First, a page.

As we make our way around our lovely city, most of us are aware of the major sights of interest but pay little attention to the seemingly less significant traces of the past that stand all around us. But, in their way, they tell us far more about the history of the Truro and its people.
The Pelican on the Cathedral
Did you know that that Pelican was carved in the summer of 1895 by Luscombe & Co of Sidwell Street, Exeter and placed on the corner of the old St Mary’s Aisle as a memorial to James Bubb.
He was a Londoner and he was the first Clerk Of Works for the building of the Cathedral. James was a most devout and remarkable man who had been apprenticed to John Loughborough Pearson since the age of twenty. He came to Truro at the age of 37 to devote the rest of his life in bringing to perfection the ideas of his mentor.
He was responsible for acquiring the land and all the preparation work for the building of the cathedral. Bubb sometimes worked as much as 19 hours a day and he had to contend with his employer’s demands, the interference of the local committee, the site conditions and some recalcitrant employees – a pretty tough lot in those days. In addition his health was deteriorating. He was in sole charge of the work until December 1881, when the first contractor was appointed and he was so pressurised that the two holes for the bases of the foundation stones were dug and filled with concrete only a few days before the formal ceremony took place.
On Thursday May 20th 1880 – the official ceremony of the laying of the foundation stones took place and James Bubb now took over the church and just 4 months later it was closed. Hoardings were placed around the site and the foundations were excavated.
Two years after he arrived in Truro ill health and his hard unstinting work finally broke Bubb. He had done so much in his job as Clerk of Works that he had worn himself out and then contracted typhoid. He died on May 17th 1882 aged 39. He had received praise from all quarters including from the Prince, as His Royal Highness phrased it ‘From one mason to another’.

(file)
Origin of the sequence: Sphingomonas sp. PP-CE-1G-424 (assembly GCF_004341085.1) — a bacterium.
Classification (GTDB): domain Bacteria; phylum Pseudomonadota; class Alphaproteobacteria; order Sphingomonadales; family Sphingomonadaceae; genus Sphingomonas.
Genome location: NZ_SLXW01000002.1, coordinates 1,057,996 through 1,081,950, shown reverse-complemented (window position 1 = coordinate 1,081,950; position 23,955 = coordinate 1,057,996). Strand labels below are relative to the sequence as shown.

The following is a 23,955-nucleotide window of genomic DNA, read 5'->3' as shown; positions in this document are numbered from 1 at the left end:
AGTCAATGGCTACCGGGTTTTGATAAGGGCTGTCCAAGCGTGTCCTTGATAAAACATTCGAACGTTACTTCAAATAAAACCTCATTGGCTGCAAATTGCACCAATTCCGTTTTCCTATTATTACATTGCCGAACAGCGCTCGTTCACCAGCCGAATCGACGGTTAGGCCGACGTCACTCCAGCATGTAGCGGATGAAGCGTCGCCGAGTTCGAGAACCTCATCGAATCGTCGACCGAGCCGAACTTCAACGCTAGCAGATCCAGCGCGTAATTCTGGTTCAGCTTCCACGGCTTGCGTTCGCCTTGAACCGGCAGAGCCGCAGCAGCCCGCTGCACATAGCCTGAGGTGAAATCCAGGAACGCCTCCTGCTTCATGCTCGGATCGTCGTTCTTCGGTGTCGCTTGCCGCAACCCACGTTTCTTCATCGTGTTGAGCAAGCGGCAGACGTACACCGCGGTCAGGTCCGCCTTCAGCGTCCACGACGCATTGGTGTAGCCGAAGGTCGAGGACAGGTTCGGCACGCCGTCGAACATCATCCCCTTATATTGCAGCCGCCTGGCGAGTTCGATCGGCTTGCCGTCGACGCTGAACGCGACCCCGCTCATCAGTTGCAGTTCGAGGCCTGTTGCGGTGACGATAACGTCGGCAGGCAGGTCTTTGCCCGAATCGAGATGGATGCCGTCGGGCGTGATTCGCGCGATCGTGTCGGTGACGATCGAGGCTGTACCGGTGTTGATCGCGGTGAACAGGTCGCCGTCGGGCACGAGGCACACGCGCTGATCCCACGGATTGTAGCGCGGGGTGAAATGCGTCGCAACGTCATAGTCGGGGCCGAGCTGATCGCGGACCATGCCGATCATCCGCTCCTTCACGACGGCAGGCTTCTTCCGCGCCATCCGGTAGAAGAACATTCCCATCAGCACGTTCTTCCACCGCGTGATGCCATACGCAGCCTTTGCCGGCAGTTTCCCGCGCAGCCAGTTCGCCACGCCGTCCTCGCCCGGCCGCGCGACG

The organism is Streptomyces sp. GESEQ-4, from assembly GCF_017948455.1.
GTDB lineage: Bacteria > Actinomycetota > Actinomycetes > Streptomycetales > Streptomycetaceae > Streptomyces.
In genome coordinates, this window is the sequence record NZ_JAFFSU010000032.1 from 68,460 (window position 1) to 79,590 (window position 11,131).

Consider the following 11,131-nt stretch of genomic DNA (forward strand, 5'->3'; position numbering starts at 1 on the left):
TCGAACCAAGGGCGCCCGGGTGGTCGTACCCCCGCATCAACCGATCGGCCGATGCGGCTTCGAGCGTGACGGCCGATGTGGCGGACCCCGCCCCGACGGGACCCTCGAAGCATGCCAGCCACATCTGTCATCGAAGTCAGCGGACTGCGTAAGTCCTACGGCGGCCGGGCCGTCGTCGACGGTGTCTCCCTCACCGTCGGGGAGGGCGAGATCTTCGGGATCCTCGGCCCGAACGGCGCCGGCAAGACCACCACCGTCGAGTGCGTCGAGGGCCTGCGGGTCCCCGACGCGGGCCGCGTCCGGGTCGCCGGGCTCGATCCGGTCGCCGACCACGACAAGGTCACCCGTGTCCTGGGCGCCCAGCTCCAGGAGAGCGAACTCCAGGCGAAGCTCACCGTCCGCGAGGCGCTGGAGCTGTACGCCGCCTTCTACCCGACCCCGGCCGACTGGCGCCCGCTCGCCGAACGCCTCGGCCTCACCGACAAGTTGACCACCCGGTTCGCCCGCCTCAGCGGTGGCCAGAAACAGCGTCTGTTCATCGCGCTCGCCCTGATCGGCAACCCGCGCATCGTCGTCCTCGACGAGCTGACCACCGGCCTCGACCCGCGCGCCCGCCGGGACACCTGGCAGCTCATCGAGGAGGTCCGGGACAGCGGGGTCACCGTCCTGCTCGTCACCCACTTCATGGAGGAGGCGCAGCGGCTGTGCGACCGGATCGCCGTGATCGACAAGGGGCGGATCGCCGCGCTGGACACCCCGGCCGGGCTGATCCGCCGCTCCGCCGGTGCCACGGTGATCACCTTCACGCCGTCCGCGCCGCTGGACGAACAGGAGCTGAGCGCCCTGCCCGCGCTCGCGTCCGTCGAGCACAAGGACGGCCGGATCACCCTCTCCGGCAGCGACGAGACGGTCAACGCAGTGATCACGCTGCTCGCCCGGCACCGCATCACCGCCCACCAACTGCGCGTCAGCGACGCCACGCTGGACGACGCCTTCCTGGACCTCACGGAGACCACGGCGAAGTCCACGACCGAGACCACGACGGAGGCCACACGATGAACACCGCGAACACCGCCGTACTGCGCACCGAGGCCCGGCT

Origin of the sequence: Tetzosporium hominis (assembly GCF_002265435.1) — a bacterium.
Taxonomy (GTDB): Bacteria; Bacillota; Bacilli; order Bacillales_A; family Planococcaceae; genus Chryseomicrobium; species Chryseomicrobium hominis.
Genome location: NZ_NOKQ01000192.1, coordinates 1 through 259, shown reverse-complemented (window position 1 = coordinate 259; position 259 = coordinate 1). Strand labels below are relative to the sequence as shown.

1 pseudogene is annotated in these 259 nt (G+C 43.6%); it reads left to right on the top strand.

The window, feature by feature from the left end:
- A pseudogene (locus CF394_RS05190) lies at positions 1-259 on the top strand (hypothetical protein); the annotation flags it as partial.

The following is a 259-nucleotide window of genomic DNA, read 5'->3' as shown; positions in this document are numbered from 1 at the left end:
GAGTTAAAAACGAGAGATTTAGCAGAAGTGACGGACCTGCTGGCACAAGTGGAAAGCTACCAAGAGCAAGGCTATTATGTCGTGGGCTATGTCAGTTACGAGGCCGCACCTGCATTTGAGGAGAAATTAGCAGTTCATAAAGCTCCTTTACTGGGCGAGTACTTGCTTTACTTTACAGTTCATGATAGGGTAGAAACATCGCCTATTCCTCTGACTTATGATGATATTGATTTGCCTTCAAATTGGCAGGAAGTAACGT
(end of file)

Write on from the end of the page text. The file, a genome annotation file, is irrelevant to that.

The plaque in the City Hall
Did you know that the plaque in the City Hall was originally in the old Market House. This was situated at one end of a Middle Row which separated Market Street and Fore Street.
Middle Row was composed of wooden buildings occupied by tradesmen – coopers and saddlers. The Market House was on the ground floor with the Town Hall on the upper floor. At the opposite end of Middle Row was a prison.
Middle Row was removed in the 1790’s but the Town Hall and Market House remained until an alternative site could be found. It was eventually removed in about 1807/10.
The plaque was taken to the new market hall in Boscawen Street which was eventually rebuilt as the City Hall in the mid nineteenth century.
The Daniell’s (or Daniel) were a large family – seven sons. Jenkin (or Jenken) was apprenticed to a local merchant and eventually became a merchant and draper in Truro. In 1614 he became Mayor of Truro.
Jenkin Daniel’s name is recorded on the plaque with the following message –which he hoped would encourage honesty in trading in the market.
‘Who seks to find eternal treasvre mvst vse no gvile in waight or measvre’
‘Who seeks to find eternal treasure must use no guile in weight or measure’
The Original Spire of St Mary’s Church
The south (St Mary’s) aisle of Truro Cathedral is a recreated part of St Mary’s Church (the original Truro Church), which previously occupied the site. Its spire made St Mary’s uncommon amongst Cornish churches. It was a C18th addition to the C16th church (using stone from the quarry at Moresk Gardens by permission of the Arunel Estate) rebuilt on the site of the C13th church consecrated by Bishop Bronescombe in 1259.
In about 1911 Bishop Stubbs removed the demolished remains of the upper section of the spire to Lis Escop (now Epiphany House), the former rectory of Kenwyn Church. The mushroom-shaped cap was used to provide the base of a sundial whilst the conical remainder was positioned outside the wall, on the verge of Kenwyn Church Road. The sale of the former Diocesan Offices prompted concern about the listed spire. This was resolved by gaining the consent of St Mary’s Parochial Church Council to relocate it in the grounds of the Cathedral.
It is very rare to move a listed structure and Scott & Co, conservation consultants to the Cathedral, did well to persuade English Heritage to agree. Thanks to them and to the mason responsible for the actual removal, Reuben Marsh, the spire now forms a distinctive and very appropriate landmark, not just in the garden-scape, but as part of the historical narrative of the church in Truro.
Here stood the Fighting Cocks Inn, here Richard and John Lander heard tales of seafarers in their father’s business. Fighting Cocks by name and by trade – in the back yard, which was visible from the gable porthole specially commissioned by banker and international shipping merchant, Samuel Enys, much cock-fighting and gambling occurred. If Enys spied from his perch one of his indebted customers winning a cockfight he’d be down over the stairs and into that yard faster than a sparrowhawk, hand outheld and payment required!
The Fighting Cocks gave way to gentler businesses and eventually to the Dolphin Buttery. It was thought to be the oldest building in Truro. It was pulled down in the 1960s when the City Fathers and Cornwall Council re-engineered the street network to provide a platform for accommodating modern retailing and motor traffic.